Yet as the world of work becomes more and more defined by precarious conditions, the precariat’s social position becomes potentially pivotal for enacting social change. It is at this point that the book offers the precariat a tool to accomplish precisely this, as the book’s first moment of diagnose and critique gives way to a second moment where Standing outlines proposals to build a better future. Drawing on a long historical tradition that includes Magna Carta, Standing sketches A Precariat Charter of 29 articles, which range from very concrete policy proposals to more general principles for the articulation of progressive social action. The former include the end of ‘workfare’ (Article 20) and the establishment of basic income (Article 25); while more general principles include defending the commons (Article 27) and the revival of deliberative democracy (Article 28). These articles are meant like a unifying agenda in the three inter-connected struggles that the precariat finds itself into, namely the struggles for ‘recognition’, ‘representation’ and ‘redistribution’.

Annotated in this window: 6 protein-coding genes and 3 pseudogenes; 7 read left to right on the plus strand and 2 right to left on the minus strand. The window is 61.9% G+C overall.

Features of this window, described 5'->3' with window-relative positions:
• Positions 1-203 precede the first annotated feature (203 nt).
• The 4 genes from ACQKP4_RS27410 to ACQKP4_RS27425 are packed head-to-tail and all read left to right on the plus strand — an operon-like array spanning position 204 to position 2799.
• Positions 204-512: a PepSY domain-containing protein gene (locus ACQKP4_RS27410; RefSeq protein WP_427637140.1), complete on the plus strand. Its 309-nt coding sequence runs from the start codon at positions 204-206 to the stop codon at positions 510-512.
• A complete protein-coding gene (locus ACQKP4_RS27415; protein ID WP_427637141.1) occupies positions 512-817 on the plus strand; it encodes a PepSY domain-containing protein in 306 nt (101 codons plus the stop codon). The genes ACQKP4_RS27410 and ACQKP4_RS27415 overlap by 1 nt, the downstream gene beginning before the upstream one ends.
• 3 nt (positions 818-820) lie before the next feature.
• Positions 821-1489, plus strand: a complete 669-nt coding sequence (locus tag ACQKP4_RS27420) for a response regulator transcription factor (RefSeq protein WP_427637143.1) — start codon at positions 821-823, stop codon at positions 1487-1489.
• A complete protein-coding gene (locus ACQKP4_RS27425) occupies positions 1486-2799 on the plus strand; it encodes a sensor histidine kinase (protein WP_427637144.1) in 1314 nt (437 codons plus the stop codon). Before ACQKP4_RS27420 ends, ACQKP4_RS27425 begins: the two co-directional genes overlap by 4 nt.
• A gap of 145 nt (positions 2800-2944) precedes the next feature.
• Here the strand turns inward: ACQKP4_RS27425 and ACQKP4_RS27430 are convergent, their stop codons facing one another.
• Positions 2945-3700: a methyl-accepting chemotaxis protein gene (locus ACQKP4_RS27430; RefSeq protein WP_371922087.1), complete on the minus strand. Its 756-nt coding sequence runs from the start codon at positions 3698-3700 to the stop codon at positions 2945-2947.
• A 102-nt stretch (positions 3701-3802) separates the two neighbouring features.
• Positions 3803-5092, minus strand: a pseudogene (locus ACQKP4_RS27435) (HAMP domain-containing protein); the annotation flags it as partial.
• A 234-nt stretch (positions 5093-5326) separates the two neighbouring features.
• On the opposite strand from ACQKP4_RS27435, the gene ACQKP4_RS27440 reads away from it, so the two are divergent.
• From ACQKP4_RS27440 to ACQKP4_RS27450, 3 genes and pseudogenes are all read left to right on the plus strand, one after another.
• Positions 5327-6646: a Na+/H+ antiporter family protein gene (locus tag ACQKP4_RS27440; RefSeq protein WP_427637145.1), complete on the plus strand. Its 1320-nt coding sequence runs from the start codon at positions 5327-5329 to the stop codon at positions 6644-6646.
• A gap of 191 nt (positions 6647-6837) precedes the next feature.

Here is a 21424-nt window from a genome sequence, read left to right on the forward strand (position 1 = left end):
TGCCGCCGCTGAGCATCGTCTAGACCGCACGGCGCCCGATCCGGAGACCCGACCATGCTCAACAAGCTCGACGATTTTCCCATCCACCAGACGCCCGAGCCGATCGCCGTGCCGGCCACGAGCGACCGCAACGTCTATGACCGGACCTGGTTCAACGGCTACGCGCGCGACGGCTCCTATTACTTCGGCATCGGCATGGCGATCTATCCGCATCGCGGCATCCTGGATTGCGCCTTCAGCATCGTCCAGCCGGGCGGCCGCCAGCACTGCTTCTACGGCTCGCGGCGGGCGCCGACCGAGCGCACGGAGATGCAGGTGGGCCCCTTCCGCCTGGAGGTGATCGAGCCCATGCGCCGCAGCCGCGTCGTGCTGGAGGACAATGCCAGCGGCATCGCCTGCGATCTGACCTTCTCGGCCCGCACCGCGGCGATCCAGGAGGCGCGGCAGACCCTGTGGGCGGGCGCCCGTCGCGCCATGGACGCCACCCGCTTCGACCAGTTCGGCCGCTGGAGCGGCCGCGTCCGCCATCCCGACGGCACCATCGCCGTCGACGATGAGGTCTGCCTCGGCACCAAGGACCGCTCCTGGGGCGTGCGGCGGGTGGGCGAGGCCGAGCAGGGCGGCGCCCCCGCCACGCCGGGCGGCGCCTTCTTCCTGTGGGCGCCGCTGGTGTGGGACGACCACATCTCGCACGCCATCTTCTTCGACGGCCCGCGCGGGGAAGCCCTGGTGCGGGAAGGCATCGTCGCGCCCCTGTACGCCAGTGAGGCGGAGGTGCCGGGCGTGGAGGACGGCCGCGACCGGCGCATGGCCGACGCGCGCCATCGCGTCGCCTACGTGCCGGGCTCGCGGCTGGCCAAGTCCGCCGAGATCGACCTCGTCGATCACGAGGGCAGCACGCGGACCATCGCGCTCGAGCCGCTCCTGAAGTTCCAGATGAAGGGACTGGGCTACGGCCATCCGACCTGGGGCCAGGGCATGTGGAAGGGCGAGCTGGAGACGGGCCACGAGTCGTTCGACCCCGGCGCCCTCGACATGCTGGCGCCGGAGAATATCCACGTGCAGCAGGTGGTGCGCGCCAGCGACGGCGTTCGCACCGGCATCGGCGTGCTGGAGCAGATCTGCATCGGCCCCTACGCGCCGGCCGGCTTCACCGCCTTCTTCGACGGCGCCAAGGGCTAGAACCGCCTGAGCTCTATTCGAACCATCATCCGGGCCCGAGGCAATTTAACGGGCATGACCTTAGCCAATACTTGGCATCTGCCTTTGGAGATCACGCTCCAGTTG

There is much sociologists could take from this book. For Standing writes with what C. Wright Mills called the sociological imagination. Beyond this, the book is also an invitation to develop our ‘economic imagination’, something for which Standing’s book should be praised for. The invitation to re-imagine economic life is something the book has in common with other books like Julie Nelson’s Economics for Humans (2010), and with recent attempts to think a ‘post-Polanyian political economy’ (Holmes 2014). Furthermore, the book provides us with a language to talk about the precariat; as well as an invitation to reclaim a ‘language of progress’ in order to reinvigorate political debate and create a more caring society. However, and these are limitations, in Standing’s account, markets appear as necessarily corrosive. However, we could also ask whether there is room for caring and responsible behaviour within markets and private firms (Nelson 2010); for private enterprise is not tantamount to greed and philistinism, just as public ownership is not identical to humanism and care. As recent work in economic sociology suggests (Reich 2014), market forces can be met in very different ways in different backgrounds: normative traditions and ethical aspirations shape how actors deal with market forces.